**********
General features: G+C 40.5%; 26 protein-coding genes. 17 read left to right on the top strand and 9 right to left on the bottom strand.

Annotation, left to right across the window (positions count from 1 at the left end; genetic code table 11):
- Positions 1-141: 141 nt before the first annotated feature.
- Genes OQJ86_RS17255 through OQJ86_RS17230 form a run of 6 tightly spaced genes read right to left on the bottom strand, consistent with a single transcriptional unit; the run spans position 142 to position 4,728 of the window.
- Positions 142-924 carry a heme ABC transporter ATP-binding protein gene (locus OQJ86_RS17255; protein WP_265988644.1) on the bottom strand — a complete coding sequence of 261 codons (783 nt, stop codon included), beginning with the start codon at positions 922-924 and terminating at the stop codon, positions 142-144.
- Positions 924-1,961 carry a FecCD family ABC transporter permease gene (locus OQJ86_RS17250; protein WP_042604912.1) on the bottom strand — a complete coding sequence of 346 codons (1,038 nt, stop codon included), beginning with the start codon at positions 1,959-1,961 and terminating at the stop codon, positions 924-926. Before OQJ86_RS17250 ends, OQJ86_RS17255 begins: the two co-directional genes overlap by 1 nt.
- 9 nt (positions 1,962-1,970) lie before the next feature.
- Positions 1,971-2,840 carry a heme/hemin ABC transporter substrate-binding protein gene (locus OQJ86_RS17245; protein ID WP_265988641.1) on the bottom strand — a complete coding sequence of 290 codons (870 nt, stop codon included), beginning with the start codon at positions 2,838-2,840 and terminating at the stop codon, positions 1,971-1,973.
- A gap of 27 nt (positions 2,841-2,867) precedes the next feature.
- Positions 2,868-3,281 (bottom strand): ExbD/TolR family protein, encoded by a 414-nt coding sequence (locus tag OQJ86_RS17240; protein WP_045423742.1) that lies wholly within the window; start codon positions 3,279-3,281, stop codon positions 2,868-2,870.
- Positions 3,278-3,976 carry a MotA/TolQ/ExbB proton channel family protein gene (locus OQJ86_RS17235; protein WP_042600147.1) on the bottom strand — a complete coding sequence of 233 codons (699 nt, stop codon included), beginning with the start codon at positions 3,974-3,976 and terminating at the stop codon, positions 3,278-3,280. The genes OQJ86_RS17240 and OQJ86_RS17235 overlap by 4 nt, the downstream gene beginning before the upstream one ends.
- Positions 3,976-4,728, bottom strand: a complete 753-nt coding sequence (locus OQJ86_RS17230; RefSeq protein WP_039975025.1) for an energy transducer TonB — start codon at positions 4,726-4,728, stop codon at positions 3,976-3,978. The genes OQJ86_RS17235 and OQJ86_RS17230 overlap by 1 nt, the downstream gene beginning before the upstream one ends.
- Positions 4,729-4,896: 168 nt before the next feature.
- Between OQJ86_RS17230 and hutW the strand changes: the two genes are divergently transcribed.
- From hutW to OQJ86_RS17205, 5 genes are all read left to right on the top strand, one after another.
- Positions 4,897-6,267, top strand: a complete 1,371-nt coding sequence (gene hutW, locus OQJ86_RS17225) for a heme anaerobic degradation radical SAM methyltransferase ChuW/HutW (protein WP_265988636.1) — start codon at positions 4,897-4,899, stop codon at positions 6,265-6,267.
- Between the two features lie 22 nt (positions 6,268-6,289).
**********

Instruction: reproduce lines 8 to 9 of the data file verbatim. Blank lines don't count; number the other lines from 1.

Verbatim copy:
- Positions 1,971-2,840 carry a heme/hemin ABC transporter substrate-binding protein gene (locus OQJ86_RS17245; protein ID WP_265988641.1) on the bottom strand — a complete coding sequence of 290 codons (870 nt, stop codon included), beginning with the start codon at positions 2,838-2,840 and terminating at the stop codon, positions 1,971-1,973.
- A gap of 27 nt (positions 2,841-2,867) precedes the next feature.